One Hundred Years of Solitude, by Gabriel Garcia Marquez
This is on every list of "books one must read in their lifetime", and several friends described it as "life-changing". It won the Nobel Prize! I really wanted to love it. Now that I've finally finished it, I can definitely say that I appreciate the scope of the book, I understand the theme, and the writing is beautiful in parts. However, I didn't fall in love with it. It is incredibly long, and so many of the characters have the same name! With each generation, it became more and more difficult to remember who was who. The last hundred or so pages felt like I was slogging through the mud just to get through it. I did get through it, and I'm happy I did, but it didn't change my life.
Sweet Tooth, by Ian McEwan
I am a big fan of Ian McEwan. I love his style of writing; and I usually feel like I learn something when I read his books, whether it's a bit of history or philosophy or a few new words. I enjoyed this book, and it was engaging throughout. It wasn't a "can't put it down" thriller, but it was entertaining. It takes place in the 1970s, and the main character, Serena Frome, is recruited into MI5. The book is about an operation code-named Sweet Tooth, in which England is attempting to influence the cultural conversation by supporting writers who agree with the government.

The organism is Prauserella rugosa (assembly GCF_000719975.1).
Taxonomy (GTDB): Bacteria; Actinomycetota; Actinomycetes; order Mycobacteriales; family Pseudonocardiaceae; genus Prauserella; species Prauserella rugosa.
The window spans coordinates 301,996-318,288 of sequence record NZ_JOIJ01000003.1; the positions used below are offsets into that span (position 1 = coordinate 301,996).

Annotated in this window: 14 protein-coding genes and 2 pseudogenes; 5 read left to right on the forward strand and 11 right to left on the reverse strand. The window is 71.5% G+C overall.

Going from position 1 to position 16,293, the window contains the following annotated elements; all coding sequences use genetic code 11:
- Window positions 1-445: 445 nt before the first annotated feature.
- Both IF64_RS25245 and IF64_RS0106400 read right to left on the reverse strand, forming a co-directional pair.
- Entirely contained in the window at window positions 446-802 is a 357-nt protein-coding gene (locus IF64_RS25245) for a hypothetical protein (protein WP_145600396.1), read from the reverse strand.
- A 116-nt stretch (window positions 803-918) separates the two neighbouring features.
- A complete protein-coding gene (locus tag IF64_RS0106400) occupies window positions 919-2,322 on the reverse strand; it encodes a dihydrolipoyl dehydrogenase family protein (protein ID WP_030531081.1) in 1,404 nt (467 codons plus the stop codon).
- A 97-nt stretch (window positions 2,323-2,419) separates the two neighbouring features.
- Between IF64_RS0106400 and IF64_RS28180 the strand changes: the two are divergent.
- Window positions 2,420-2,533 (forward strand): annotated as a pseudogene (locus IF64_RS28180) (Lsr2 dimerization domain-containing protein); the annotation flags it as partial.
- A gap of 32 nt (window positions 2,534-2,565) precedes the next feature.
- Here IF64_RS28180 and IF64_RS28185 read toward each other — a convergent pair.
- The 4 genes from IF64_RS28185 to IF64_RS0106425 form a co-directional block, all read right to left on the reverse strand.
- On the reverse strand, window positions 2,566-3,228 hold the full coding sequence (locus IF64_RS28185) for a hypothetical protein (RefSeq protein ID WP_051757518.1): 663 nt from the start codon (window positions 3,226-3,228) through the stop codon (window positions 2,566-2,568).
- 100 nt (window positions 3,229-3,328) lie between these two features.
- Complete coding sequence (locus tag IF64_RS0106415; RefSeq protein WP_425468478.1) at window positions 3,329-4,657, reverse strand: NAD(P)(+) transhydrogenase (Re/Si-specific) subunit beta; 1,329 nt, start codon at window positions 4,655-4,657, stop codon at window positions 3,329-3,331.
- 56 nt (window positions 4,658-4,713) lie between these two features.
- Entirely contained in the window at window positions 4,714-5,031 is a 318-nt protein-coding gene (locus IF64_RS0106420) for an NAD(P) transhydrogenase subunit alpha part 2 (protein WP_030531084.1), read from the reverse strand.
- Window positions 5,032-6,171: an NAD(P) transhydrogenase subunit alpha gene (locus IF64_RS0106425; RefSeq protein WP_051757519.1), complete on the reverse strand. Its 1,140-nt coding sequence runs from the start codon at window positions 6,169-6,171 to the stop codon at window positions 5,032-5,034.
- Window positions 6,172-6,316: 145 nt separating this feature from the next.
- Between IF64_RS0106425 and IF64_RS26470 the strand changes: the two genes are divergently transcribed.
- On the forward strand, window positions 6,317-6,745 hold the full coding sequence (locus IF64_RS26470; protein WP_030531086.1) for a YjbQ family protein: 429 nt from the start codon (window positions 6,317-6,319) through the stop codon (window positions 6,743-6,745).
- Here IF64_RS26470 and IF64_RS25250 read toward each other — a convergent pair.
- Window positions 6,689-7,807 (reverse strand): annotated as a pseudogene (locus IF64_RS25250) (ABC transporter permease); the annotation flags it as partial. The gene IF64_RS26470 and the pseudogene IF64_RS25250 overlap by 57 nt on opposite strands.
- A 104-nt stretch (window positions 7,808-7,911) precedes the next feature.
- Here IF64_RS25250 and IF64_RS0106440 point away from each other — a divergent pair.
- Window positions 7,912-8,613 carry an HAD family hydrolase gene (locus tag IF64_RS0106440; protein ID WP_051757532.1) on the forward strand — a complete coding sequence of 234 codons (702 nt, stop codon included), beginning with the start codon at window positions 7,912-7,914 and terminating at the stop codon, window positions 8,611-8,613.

Tenth of December: Stories, by George Saunders
This is a book of short stories, and they are varied in style and scope and length - one story is only two pages long! They are all interesting and thought-provoking. Some of them funny. Some tragic. Heroic. Depressing. I am always in awe of writers who can tell stories in so many different voices from different perspectives. I highly recommend this one.